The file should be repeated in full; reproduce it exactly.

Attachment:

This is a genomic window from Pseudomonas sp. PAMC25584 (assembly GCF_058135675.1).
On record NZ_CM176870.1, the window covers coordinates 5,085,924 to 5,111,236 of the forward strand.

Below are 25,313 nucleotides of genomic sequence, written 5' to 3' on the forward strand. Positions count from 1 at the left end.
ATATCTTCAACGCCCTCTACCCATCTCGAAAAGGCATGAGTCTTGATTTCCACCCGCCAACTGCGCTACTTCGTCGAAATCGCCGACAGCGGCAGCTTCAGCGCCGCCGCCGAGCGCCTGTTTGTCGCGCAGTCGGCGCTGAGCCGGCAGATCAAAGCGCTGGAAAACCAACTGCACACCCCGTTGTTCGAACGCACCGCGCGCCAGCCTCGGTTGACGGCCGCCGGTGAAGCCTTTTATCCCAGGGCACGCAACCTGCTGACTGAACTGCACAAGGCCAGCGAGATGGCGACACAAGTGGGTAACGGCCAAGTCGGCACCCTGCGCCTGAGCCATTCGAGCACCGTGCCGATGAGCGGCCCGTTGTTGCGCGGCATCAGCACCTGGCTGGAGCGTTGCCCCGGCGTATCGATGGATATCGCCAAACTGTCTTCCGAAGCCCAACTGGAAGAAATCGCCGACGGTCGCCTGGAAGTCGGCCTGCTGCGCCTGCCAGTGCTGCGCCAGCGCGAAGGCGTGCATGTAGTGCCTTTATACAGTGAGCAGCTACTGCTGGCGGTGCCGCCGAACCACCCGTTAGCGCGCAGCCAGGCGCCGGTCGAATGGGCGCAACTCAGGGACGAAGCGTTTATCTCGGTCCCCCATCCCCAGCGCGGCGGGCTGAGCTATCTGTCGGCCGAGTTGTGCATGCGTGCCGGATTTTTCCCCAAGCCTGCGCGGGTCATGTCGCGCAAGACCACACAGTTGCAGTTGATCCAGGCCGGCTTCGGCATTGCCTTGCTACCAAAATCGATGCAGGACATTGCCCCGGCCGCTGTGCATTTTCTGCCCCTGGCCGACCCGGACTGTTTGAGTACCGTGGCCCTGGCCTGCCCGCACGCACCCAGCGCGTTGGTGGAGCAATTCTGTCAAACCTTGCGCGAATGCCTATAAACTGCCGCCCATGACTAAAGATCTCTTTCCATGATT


This is a genomic window from Pseudomonas sp. PAMC25584 (assembly GCF_058135675.1).
On record NZ_CM176870.1, the window covers coordinates 5,085,924 to 5,111,236 of the forward strand.

Below are 25,313 nucleotides of genomic sequence, written 5' to 3' on the forward strand. Positions count from 1 at the left end.
ATATCTTCAACGCCCTCTACCCATCTCGAAAAGGCATGAGTCTTGATTTCCACCCGCCAACTGCGCTACTTCGTCGAAATCGCCGACAGCGGCAGCTTCAGCGCCGCCGCCGAGCGCCTGTTTGTCGCGCAGTCGGCGCTGAGCCGGCAGATCAAAGCGCTGGAAAACCAACTGCACACCCCGTTGTTCGAACGCACCGCGCGCCAGCCTCGGTTGACGGCCGCCGGTGAAGCCTTTTATCCCAGGGCACGCAACCTGCTGACTGAACTGCACAAGGCCAGCGAGATGGCGACACAAGTGGGTAACGGCCAAGTCGGCACCCTGCGCCTGAGCCATTCGAGCACCGTGCCGATGAGCGGCCCGTTGTTGCGCGGCATCAGCACCTGGCTGGAGCGTTGCCCCGGCGTATCGATGGATATCGCCAAACTGTCTTCCGAAGCCCAACTGGAAGAAATCGCCGACGGTCGCCTGGAAGTCGGCCTGCTGCGCCTGCCAGTGCTGCGCCAGCGCGAAGGCGTGCATGTAGTGCCTTTATACAGTGAGCAGCTACTGCTGGCGGTGCCGCCGAACCACCCGTTAGCGCGCAGCCAGGCGCCGGTCGAATGGGCGCAACTCAGGGACGAAGCGTTTATCTCGGTCCCCCATCCCCAGCGCGGCGGGCTGAGCTATCTGTCGGCCGAGTTGTGCATGCGTGCCGGATTTTTCCCCAAGCCTGCGCGGGTCATGTCGCGCAAGACCACACAGTTGCAGTTGATCCAGGCCGGCTTCGGCATTGCCTTGCTACCAAAATCGATGCAGGACATTGCCCCGGCCGCTGTGCATTTTCTGCCCCTGGCCGACCCGGACTGTTTGAGTACCGTGGCCCTGGCCTGCCCGCACGCACCCAGCGCGTTGGTGGAGCAATTCTGTCAAACCTTGCGCGAATGCCTATAAACTGCCGCCCATGACTAAAGATCTCTTTCCATGATT